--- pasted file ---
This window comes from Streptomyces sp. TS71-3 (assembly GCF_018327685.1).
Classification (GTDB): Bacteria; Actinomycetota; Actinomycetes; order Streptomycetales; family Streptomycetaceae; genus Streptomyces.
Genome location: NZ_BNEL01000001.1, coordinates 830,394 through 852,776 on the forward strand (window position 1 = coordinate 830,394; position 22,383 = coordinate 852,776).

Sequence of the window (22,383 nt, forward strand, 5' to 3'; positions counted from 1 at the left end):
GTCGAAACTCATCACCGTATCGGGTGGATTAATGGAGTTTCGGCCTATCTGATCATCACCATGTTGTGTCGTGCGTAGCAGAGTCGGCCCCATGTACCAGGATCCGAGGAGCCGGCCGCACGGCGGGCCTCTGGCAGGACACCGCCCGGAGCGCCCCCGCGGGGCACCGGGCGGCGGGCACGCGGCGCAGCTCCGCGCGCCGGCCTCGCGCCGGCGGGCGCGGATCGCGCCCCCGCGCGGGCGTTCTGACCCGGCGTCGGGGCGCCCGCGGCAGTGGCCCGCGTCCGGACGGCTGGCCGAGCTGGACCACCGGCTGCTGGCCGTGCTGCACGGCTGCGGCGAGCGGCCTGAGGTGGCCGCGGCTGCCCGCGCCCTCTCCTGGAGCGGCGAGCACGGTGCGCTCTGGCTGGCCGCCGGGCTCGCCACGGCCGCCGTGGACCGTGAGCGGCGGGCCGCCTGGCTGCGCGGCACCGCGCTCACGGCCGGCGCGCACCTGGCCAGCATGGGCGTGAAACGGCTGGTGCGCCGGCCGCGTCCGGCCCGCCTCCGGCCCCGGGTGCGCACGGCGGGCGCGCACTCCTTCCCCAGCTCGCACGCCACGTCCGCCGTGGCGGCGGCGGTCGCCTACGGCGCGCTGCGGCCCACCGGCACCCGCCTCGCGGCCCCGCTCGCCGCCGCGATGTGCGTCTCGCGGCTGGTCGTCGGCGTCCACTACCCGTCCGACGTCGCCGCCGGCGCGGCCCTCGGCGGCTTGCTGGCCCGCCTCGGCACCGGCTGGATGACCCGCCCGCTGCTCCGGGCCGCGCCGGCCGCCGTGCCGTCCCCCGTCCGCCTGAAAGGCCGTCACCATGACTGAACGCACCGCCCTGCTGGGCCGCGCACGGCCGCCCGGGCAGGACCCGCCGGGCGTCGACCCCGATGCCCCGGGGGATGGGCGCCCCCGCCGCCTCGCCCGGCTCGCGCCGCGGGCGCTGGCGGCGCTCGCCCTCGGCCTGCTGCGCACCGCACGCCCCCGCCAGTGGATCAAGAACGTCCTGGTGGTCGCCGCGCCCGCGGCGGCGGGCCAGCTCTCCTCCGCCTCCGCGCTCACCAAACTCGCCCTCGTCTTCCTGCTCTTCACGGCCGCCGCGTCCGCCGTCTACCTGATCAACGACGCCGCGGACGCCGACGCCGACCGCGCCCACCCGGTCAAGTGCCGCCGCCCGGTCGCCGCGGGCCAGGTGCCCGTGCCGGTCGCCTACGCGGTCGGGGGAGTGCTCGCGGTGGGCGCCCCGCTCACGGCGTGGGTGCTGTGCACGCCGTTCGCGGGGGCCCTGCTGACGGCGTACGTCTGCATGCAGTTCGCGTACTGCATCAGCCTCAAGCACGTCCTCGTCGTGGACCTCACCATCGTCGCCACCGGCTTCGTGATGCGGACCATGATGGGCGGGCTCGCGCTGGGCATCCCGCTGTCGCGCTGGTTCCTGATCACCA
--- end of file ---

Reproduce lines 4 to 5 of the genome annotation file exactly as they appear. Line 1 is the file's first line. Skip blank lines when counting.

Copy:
Sequence of the window (22,383 nt, forward strand, 5' to 3'; positions counted from 1 at the left end):
GTCGAAACTCATCACCGTATCGGGTGGATTAATGGAGTTTCGGCCTATCTGATCATCACCATGTTGTGTCGTGCGTAGCAGAGTCGGCCCCATGTACCAGGATCCGAGGAGCCGGCCGCACGGCGGGCCTCTGGCAGGACACCGCCCGGAGCGCCCCCGCGGGGCACCGGGCGGCGGGCACGCGGCGCAGCTCCGCGCGCCGGCCTCGCGCCGGCGGGCGCGGATCGCGCCCCCGCGCGGGCGTTCTGACCCGGCGTCGGGGCGCCCGCGGCAGTGGCCCGCGTCCGGACGGCTGGCCGAGCTGGACCACCGGCTGCTGGCCGTGCTGCACGGCTGCGGCGAGCGGCCTGAGGTGGCCGCGGCTGCCCGCGCCCTCTCCTGGAGCGGCGAGCACGGTGCGCTCTGGCTGGCCGCCGGGCTCGCCACGGCCGCCGTGGACCGTGAGCGGCGGGCCGCCTGGCTGCGCGGCACCGCGCTCACGGCCGGCGCGCACCTGGCCAGCATGGGCGTGAAACGGCTGGTGCGCCGGCCGCGTCCGGCCCGCCTCCGGCCCCGGGTGCGCACGGCGGGCGCGCACTCCTTCCCCAGCTCGCACGCCACGTCCGCCGTGGCGGCGGCGGTCGCCTACGGCGCGCTGCGGCCCACCGGCACCCGCCTCGCGGCCCCGCTCGCCGCCGCGATGTGCGTCTCGCGGCTGGTCGTCGGCGTCCACTACCCGTCCGACGTCGCCGCCGGCGCGGCCCTCGGCGGCTTGCTGGCCCGCCTCGGCACCGGCTGGATGACCCGCCCGCTGCTCCGGGCCGCGCCGGCCGCCGTGCCGTCCCCCGTCCGCCTGAAAGGCCGTCACCATGACTGAACGCACCGCCCTGCTGGGCCGCGCACGGCCGCCCGGGCAGGACCCGCCGGGCGTCGACCCCGATGCCCCGGGGGATGGGCGCCCCCGCCGCCTCGCCCGGCTCGCGCCGCGGGCGCTGGCGGCGCTCGCCCTCGGCCTGCTGCGCACCGCACGCCCCCGCCAGTGGATCAAGAACGTCCTGGTGGTCGCCGCGCCCGCGGCGGCGGGCCAGCTCTCCTCCGCCTCCGCGCTCACCAAACTCGCCCTCGTCTTCCTGCTCTTCACGGCCGCCGCGTCCGCCGTCTACCTGATCAACGACGCCGCGGACGCCGACGCCGACCGCGCCCACCCGGTCAAGTGCCGCCGCCCGGTCGCCGCGGGCCAGGTGCCCGTGCCGGTCGCCTACGCGGTCGGGGGAGTGCTCGCGGTGGGCGCCCCGCTCACGGCGTGGGTGCTGTGCACGCCGTTCGCGGGGGCCCTGCTGACGGCGTACGTCTGCATGCAGTTCGCGTACTGCATCAGCCTCAAGCACGTCCTCGTCGTGGACCTCACCATCGTCGCCACCGGCTTCGTGATGCGGACCATGATGGGCGGGCTCGCGCTGGGCATCCCGCTGTCGCGCTGGTTCCTGATCACCA